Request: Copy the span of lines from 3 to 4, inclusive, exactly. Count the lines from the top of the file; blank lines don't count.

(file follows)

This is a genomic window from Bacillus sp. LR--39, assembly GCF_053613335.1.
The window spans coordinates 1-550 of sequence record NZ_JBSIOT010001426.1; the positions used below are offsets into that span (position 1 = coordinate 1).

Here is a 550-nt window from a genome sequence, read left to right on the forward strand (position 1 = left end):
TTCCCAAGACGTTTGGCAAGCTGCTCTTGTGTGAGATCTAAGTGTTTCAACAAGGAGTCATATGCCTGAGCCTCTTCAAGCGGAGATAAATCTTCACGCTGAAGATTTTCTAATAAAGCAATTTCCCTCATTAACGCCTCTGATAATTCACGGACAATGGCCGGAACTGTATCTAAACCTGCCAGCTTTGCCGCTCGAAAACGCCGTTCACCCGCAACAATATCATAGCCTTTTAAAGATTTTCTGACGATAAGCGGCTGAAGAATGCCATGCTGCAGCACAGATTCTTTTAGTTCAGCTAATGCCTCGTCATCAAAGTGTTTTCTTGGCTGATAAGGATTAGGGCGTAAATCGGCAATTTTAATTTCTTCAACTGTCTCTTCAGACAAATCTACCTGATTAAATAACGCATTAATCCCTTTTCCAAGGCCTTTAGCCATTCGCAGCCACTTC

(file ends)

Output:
Here is a 550-nt window from a genome sequence, read left to right on the forward strand (position 1 = left end):
TTCCCAAGACGTTTGGCAAGCTGCTCTTGTGTGAGATCTAAGTGTTTCAACAAGGAGTCATATGCCTGAGCCTCTTCAAGCGGAGATAAATCTTCACGCTGAAGATTTTCTAATAAAGCAATTTCCCTCATTAACGCCTCTGATAATTCACGGACAATGGCCGGAACTGTATCTAAACCTGCCAGCTTTGCCGCTCGAAAACGCCGTTCACCCGCAACAATATCATAGCCTTTTAAAGATTTTCTGACGATAAGCGGCTGAAGAATGCCATGCTGCAGCACAGATTCTTTTAGTTCAGCTAATGCCTCGTCATCAAAGTGTTTTCTTGGCTGATAAGGATTAGGGCGTAAATCGGCAATTTTAATTTCTTCAACTGTCTCTTCAGACAAATCTACCTGATTAAATAACGCATTAATCCCTTTTCCAAGGCCTTTAGCCATTCGCAGCCACTTC